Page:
Mystic, Conn. (February 3, 2021): “Rising to the Moment” was the theme for the 11th Annual National Mentoring Summit. Unlike year’s past, the Summit, which took place January 27 – 29, was a virtual gathering of nearly 3,000 researchers, leaders and others who support positive youth development through mentoring. Among those presenting were Mystic Aquarium’s Senior Vice President of Mission Programs, Katie Cubina, and Director of STEM Programs, Laura Batt.
Since 2011, Mystic Aquarium has engaged more than 10,000 youth and 2,500 mentors at more than 100 youth-serving organizations across the nation through its conservation-based STEM Mentoring program. Additionally, the program has been a proud recipient of six Multi-State Mentoring grants from the United States Department of Justice’s Office of Juvenile Justice and Delinquency Prevention (OJJDP) over the past decade.
The goal of the STEM Mentoring program is to positively impact the social development and academic achievement of 6- to 10-year-old youth from high-needs communities by providing high-quality group mentoring experiences in the areas of science, technology, engineering and math (STEM), particularly as it relates to the field of conservation.
STEM enrichment is a powerful tool. Feedback from past program participants indicates that youth who engaged in these programs have improved attitudes toward STEM fields and careers, have increased their knowledge and skill sets in the field and often have a higher likelihood of pursuing STEM careers – a field that is rapidly growing.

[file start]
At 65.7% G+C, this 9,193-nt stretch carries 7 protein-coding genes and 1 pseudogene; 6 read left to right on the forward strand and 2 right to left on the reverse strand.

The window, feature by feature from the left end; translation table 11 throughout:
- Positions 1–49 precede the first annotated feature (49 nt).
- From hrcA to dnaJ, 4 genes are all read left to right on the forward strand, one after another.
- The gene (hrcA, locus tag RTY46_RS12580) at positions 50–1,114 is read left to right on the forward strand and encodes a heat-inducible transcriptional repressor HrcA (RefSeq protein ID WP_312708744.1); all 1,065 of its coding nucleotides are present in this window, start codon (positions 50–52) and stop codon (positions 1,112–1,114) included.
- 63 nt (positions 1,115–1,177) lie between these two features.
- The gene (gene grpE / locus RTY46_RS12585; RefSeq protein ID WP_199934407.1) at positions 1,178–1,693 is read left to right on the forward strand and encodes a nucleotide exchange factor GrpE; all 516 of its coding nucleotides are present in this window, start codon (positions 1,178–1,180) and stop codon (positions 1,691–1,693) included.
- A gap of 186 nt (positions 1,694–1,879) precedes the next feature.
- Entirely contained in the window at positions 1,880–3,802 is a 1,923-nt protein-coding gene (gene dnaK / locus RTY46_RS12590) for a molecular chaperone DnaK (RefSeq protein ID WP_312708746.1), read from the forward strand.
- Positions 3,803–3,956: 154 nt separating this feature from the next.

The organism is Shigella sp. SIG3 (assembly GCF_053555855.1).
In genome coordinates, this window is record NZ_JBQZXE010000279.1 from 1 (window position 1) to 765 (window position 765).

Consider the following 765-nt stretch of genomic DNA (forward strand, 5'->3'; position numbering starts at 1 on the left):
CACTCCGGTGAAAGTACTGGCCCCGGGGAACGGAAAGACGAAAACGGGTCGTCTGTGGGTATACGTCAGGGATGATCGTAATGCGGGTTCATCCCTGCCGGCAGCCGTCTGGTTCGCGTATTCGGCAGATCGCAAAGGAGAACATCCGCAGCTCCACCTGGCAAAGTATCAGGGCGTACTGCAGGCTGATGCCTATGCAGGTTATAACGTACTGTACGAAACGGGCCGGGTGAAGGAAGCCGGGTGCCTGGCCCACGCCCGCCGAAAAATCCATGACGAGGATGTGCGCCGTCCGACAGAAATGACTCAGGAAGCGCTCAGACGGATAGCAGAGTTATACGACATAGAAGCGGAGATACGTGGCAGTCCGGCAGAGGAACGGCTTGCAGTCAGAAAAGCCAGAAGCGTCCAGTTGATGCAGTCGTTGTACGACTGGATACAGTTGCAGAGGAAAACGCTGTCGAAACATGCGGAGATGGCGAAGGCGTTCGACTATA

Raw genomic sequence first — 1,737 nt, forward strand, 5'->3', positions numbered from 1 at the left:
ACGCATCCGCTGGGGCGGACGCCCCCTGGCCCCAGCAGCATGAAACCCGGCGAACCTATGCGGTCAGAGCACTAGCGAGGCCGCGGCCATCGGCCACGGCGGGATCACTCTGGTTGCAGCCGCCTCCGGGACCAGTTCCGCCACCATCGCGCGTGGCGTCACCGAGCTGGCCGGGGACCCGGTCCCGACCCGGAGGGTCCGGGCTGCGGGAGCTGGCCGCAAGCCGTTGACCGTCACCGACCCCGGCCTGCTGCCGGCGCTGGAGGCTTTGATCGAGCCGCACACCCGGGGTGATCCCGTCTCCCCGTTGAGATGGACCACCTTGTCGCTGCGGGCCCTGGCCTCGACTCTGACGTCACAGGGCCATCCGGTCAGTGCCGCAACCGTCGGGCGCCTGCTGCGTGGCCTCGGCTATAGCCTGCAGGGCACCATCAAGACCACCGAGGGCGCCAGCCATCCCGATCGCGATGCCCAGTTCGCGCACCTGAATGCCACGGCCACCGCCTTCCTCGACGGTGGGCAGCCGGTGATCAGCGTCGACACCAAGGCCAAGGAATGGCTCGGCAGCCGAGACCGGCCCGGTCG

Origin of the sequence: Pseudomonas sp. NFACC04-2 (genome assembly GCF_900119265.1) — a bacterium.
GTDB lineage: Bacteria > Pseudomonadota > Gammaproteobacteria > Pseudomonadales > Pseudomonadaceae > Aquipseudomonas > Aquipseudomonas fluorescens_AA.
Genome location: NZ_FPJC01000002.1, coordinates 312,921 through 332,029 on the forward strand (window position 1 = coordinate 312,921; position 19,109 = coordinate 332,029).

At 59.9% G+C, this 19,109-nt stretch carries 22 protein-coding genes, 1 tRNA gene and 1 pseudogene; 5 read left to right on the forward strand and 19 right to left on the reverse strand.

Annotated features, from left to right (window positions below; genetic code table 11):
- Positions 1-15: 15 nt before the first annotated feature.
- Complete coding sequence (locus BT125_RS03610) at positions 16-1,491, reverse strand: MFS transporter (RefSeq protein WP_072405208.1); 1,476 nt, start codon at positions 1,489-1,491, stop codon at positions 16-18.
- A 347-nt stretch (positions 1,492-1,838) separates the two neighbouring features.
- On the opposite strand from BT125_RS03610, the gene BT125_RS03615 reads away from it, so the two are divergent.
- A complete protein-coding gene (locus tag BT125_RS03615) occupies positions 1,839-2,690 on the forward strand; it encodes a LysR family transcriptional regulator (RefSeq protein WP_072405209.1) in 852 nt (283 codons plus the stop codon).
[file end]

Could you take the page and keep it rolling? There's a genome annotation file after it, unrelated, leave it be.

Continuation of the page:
Additionally, certain populations are dramatically underrepresented in STEM education and professions. And families of underserved youth are less likely to have access to extracurricular STEM learning opportunities. However, support provided by the many OJJDP-funded grants has allowed the Aquarium to bring these incredible resources into high-needs communities around the country — directly changing that status quo and “rising to the moment.”
“Our staff and members’ abilities to adapt to the new format of virtual Zoom STEM Mentoring sessions has been incredibly inspiring,” shared the Boys & Girls Club of Annapolis & Anne Arundel County in Annapolis, MD. “Though it is very different, the kids love that their supplies have been delivered to them.”
In their presentation, Cubina and Batt shared how they have adapted the STEM Mentoring programming in a variety of ways to accommodate sites’ needs during the pandemic. Much like changes in schools across America, options for exclusively virtual programming and hybrid interactions were offered, providing all sites the opportunity to select from a suite of new resources to meet their unique needs. “High-needs communities and communities of color have been disproportionately impacted by the pandemic. These same communities also bear the brunt of environmental degradation,” said Cubina. “It is gratifying to hear from program participants that STEM Mentoring provides much-needed resources to engage youth safely, while building their capacity and agency to be environmental stewards in their own communities.”